Scientists say they have discovered human footprints in England that are at least 800,000 years old - the most ancient found outside Africa, and the earliest evidence of human life in Northern Europe.
A team from the British Museum, the Natural History Museum and the University of London uncovered imprints from up to five individuals in ancient estuary mud at Happisburgh on the country's east coast.
British Museum scientist Nick Ashton says the prints are "a tangible link to our earliest human relatives".
"This is an extraordinarily rare discovery," Ashton said.
"At first we weren't sure what we were seeing but as we removed any remaining beach sand and sponged off the seawater, it was clear that the hollows resembled prints, perhaps human footprints, and that we needed to record the surface as quickly as possible before the sea eroded it away," he continued.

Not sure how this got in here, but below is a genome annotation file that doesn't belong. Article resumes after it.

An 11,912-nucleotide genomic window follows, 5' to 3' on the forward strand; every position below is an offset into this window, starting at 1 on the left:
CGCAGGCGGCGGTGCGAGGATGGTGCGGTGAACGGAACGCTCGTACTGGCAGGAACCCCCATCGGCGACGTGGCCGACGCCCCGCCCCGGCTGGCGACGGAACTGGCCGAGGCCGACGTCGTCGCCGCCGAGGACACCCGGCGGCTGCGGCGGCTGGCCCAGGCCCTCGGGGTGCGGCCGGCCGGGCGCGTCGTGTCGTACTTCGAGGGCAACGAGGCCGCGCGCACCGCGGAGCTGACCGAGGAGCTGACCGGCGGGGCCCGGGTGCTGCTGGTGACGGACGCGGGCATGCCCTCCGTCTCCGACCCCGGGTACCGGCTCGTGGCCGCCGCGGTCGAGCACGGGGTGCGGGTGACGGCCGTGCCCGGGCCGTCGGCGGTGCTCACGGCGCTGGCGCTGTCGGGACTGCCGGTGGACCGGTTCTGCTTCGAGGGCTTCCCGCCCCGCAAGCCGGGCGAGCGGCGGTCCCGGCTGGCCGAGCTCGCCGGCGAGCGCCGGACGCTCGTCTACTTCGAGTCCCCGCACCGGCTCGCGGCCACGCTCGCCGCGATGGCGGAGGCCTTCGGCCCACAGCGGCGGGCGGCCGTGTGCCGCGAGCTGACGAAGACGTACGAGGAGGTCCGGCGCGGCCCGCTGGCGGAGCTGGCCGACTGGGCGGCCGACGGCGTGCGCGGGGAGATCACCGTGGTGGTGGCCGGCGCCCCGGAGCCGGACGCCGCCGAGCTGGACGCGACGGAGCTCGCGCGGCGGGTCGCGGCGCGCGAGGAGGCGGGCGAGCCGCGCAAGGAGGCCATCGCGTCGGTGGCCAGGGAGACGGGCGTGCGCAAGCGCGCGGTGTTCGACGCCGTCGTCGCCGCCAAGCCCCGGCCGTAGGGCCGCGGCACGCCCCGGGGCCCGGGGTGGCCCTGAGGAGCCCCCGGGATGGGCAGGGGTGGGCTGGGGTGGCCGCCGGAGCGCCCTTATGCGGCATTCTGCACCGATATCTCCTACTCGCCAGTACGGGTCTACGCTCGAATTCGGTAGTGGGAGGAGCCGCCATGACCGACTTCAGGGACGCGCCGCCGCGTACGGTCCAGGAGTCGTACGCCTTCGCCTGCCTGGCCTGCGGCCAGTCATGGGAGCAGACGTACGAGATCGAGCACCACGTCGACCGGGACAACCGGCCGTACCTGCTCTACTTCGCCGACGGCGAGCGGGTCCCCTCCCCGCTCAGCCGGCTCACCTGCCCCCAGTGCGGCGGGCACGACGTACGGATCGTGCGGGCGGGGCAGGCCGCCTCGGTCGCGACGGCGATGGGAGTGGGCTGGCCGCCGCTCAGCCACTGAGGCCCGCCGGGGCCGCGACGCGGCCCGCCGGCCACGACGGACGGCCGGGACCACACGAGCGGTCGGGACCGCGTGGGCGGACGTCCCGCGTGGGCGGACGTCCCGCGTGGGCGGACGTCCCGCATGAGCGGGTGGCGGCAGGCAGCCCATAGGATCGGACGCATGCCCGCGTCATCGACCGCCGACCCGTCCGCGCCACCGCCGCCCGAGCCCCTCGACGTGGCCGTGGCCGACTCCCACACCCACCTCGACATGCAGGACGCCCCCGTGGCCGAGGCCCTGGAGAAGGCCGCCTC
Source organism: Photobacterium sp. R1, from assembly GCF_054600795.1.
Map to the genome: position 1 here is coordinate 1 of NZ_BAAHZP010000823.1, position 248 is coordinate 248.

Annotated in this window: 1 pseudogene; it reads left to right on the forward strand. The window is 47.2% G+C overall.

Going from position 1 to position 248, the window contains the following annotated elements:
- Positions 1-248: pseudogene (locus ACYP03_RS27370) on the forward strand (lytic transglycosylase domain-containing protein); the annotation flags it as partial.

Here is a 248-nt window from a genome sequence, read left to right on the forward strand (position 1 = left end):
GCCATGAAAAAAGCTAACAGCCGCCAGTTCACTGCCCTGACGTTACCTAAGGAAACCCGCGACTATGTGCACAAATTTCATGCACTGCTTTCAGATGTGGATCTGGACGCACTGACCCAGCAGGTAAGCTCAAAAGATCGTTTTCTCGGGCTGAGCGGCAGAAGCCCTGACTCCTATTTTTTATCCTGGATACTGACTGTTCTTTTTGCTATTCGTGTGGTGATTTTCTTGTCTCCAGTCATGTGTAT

The scientists say the humans who left the footprints may have been related to Homo antecessor, or "pioneer man", whose fossilised remains have been found in Spain and who died out 800,000 years ago.
It is believed the group of early humans who left the prints consisted of one male and several smaller people, likely females and children, the researchers said.
The find was announced Friday, and published in the journal PLOS ONE.
The only known footprints believed to be older than the newly discovered set in England are in Laetoli in Tanzania.
They have been dated back 3.5 million years.